Written by Sarah Mansell Published on 8th December 2021 Updated on 23rd May 2022

Aaaah sleep. It probably seems like a distant memory to you now. Babies have a knack for keeping you up all night, but how long will this phase last? And how do you know when your little one is getting the right amount of sleep or not enough? While we don’t have a magical miracle cure for sleepless nights, we do have some answers, so read on for a slither of sleepy hope. 

Zzzzzzzs through the ages

You might need a solid 8 hours sleep a night, while your friend might operate easily on just 3 hours. And just like adults, babies all need different amounts of sleep. So while the below baby sleep requirements are an average estimate, don’t worry if your baby likes more or less shut-eye. 

0-3 months

It can surprise new parents just how much newborns love to sleep. They usually sleep for about 16 hours in a 24 hour period but tend to sleep in short bursts of about 2 hours at a time before waking up to feed. 

3-6 months 

Babies change a lot in this time and the amount of sleep they need will vary. At 3 months they might start having longer periods of sleep at night and fewer daytime naps. By 6 months you may no longer need to do nighttime feeds and your baby might even (fingers crossed) be sleeping through the night.

6-12 months

Your little one might be getting used to sleeping through the night and need about 12 hours. Daytime naps get shorter and less frequent, with just one 2-3 hour sleep in the day. While some babies might not feed at night anymore, teething, hunger, or discomfort can still wake them up. 

12-18 months 

Toddler sleep requirements are different from baby sleep requirements, and after your little one’s first birthday most will sleep for 10-12 hours at night with just one nap during the day. 

If you’re reading these averages and thinking, great, my baby is a terrible sleeper, that’s really not the case. As we said, all babies are different and these are just estimates. There are a few things you can try to get your baby to sleep for longer, or even through the night, but try not to fixate on the numbers too much. (We know this is easier said than done when you’re sleep deprived.)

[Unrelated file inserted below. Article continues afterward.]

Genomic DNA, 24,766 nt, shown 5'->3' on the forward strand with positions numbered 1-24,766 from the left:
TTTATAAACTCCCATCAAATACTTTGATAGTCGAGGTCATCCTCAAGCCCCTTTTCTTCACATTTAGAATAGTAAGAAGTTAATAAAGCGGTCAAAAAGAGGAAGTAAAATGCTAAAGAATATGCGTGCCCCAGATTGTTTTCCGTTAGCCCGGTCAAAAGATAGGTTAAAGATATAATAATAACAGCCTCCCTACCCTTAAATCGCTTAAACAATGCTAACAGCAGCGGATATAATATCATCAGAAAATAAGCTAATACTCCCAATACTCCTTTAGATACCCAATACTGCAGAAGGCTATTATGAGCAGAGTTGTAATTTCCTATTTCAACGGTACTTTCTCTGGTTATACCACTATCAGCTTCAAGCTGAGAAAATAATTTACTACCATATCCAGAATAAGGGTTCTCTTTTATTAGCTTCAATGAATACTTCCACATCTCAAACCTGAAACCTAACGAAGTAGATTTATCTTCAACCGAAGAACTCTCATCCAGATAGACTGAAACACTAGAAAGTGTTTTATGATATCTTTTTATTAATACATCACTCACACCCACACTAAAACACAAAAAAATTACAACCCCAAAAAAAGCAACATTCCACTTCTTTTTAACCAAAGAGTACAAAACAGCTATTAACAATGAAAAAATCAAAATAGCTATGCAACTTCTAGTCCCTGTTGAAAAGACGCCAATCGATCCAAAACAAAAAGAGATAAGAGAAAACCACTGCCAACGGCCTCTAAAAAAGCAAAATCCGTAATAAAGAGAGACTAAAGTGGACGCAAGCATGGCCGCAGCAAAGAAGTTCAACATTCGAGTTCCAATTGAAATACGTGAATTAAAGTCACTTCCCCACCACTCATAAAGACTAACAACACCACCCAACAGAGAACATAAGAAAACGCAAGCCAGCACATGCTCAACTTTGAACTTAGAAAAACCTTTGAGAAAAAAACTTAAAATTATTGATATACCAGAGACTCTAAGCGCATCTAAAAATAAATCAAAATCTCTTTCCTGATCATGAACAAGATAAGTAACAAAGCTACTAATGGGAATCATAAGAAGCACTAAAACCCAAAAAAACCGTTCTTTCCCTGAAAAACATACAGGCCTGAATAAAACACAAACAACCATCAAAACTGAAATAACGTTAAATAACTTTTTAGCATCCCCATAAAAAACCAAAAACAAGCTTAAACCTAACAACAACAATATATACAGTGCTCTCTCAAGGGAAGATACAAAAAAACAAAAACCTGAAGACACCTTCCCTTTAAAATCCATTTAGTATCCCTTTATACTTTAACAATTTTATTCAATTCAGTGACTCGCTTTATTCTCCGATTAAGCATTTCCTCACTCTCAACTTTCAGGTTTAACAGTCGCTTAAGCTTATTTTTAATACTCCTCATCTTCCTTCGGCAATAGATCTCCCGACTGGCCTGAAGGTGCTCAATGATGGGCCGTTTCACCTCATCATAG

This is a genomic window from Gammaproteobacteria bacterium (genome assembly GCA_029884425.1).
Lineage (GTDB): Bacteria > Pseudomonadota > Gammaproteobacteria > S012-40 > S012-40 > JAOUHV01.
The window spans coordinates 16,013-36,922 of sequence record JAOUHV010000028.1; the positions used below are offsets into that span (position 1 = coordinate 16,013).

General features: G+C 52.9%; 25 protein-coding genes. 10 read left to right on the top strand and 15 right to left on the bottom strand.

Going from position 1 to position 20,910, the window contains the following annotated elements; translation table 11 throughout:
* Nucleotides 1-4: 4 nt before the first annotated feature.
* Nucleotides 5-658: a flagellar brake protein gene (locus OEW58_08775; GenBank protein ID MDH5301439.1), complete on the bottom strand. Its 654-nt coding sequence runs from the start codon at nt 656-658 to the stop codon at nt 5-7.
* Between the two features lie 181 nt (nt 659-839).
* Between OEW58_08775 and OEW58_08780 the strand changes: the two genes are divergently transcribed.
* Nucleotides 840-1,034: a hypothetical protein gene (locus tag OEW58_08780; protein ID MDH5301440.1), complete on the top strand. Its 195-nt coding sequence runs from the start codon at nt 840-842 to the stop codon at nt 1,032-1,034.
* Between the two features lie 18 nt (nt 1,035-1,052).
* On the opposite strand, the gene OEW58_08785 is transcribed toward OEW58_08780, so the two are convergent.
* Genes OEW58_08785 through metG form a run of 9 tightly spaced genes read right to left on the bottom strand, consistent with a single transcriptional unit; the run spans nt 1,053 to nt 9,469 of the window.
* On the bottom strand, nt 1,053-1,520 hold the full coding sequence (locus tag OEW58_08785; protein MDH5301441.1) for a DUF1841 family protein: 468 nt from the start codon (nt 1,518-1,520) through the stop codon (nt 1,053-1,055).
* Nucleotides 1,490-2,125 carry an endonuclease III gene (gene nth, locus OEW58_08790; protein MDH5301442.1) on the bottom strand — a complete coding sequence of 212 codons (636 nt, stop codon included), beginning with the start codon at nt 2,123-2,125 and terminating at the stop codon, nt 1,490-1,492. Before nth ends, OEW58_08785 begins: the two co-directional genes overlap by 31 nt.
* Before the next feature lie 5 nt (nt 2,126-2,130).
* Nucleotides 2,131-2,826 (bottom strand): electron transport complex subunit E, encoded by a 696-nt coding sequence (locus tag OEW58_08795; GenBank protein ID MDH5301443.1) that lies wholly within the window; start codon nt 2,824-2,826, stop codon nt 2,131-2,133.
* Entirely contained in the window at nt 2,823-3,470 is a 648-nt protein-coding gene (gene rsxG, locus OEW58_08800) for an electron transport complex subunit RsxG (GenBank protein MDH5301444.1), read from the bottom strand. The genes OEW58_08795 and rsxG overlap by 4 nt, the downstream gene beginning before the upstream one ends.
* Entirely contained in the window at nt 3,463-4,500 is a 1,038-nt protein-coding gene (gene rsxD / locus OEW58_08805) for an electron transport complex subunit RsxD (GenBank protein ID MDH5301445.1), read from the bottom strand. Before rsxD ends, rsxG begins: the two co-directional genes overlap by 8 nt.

Help! How can I get my baby to sleep through the night?

It’s the million-dollar question. And while there are no certainties with sleep patterns for babies, here are a few ways you can try and get your little one to nod off at a reasonable hour, and even stay asleep. 

  • Make a clear split between day and night. In the day, focus on bright and entertaining activities, and at night only do calming, quiet things. 

  • Establish a bedtime routine for your little one. This could include bathing, baby massage, cuddling, reading, and soft music. 

  • Make sure that the room environment and temperature are optimal. A baby’s room should be between 20-22.2 degrees centigrade.

  • Try leaving your baby to settle themselves for a few minutes if they squirm or cry when you first put them down to sleep. 

  • Although it’s tempting to pick them up and play with them, try and avoid too much interaction when they wake up in the night. Feed and change them then put them straight back down. 

  • A full tummy equals a sleepy baby. So make sure they’re fed well before bed. 

  • If you’re worried about your little ones sleeping patterns then start a sleep journal. Write down the hours that they sleep and when they wake and then you can share it with a specialist for tailored advice if necessary. 

What prevents babies from sleeping through the night?

If your newborn is an excellent sleeper and then at 6 months they start waking in the night, remember that changes in your baby’s sleeping patterns are usually totally normal. Be prepared to change routines as your baby enters different stages and remember sleep will be impacted by things outside your control including; growth spurts, teething, and illness. 

  • If they’re still peckish when you put them down, they won’t sleep well. Try and do bedtime when they’re full. 

  • Separation anxiety is common with babies and if they’re used to being held then they might not be able to self-soothe very well. A tapered approach to this is best. 

  • Any discomfort from illness, teething, needing a nappy change, or temperature can keep them up. And sometimes, these things are outside your control. 

Getting the support you need

It might not feel like it now when you’re exhausted and struggling to stay awake long enough to read this whole article, but we promise your baby’s sleep will get better. And if you really feel like no improvements are being made, then contact a sleep specialist or let your health visitor know.